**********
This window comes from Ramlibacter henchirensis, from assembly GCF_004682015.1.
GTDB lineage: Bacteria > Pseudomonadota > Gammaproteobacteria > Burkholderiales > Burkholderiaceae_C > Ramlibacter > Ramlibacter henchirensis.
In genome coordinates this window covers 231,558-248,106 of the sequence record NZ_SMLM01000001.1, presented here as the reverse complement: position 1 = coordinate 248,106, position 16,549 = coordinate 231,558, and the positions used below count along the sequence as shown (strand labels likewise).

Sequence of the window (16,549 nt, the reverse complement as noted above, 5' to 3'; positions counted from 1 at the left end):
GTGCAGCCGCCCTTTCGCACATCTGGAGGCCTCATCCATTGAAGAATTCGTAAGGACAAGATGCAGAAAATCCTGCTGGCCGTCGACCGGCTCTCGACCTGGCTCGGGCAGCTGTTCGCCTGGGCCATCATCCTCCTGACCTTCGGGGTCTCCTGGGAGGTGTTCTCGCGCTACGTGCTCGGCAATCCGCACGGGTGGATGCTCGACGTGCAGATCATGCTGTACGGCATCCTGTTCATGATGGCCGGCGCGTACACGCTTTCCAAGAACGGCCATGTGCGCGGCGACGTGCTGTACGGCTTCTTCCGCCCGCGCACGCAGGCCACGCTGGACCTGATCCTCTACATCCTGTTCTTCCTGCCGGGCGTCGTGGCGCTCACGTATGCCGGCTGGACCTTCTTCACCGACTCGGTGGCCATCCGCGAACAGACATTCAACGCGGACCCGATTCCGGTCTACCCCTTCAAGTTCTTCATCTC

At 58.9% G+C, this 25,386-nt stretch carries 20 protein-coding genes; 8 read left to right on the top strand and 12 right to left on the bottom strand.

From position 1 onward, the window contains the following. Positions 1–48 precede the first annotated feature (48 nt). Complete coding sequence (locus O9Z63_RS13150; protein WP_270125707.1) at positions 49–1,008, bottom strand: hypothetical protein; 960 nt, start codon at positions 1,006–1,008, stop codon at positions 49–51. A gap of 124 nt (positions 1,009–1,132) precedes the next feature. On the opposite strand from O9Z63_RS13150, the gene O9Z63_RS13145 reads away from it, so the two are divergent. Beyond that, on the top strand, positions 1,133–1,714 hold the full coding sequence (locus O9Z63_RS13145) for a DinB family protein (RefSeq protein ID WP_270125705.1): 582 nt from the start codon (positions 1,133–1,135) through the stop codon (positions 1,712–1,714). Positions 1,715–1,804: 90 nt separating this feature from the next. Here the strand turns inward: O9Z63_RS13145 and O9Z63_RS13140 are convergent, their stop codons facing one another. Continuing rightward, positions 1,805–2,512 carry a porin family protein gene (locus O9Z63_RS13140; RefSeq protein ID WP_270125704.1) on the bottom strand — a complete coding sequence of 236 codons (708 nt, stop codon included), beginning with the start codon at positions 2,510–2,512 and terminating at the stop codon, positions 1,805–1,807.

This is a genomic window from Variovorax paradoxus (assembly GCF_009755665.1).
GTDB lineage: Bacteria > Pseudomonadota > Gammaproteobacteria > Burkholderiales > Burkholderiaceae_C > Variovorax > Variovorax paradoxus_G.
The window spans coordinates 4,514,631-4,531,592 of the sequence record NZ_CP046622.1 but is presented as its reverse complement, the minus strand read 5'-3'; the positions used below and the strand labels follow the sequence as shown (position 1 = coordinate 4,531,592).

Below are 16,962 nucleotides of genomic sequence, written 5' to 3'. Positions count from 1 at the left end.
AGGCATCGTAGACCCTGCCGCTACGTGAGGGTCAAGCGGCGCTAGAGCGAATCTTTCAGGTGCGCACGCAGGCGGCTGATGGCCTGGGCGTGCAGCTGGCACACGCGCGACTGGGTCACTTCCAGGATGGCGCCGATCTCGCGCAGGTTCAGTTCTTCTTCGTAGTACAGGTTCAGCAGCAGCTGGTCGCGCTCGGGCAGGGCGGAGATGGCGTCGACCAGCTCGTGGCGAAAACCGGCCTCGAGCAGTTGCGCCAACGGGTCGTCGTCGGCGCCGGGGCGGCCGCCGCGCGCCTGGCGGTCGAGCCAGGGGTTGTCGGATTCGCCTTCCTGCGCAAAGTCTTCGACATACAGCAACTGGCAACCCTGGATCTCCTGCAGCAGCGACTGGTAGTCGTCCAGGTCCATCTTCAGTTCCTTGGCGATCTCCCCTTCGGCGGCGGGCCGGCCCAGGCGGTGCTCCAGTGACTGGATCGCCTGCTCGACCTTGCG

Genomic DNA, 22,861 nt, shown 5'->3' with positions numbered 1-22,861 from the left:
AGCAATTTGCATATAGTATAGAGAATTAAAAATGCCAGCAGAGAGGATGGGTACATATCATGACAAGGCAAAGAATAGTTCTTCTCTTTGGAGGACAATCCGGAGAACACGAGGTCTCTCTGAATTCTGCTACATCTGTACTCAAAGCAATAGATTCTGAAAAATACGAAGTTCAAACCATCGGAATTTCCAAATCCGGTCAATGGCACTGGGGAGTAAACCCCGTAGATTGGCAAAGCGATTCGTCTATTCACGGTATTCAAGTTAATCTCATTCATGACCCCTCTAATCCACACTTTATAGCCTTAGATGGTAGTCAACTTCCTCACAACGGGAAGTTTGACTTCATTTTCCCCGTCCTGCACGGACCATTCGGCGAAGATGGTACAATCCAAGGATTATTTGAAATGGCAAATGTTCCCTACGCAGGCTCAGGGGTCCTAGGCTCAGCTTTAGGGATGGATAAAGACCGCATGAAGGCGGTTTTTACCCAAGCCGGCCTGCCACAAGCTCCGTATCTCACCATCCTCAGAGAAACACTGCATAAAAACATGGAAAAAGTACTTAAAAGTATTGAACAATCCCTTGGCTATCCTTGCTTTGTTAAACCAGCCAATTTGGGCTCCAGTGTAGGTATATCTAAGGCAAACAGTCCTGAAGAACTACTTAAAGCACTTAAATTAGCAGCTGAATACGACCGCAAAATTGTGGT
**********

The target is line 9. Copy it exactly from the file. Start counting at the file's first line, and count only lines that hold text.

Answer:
GTDB lineage: Bacteria > Pseudomonadota > Gammaproteobacteria > Burkholderiales > Burkholderiaceae_C > Variovorax > Variovorax paradoxus_G.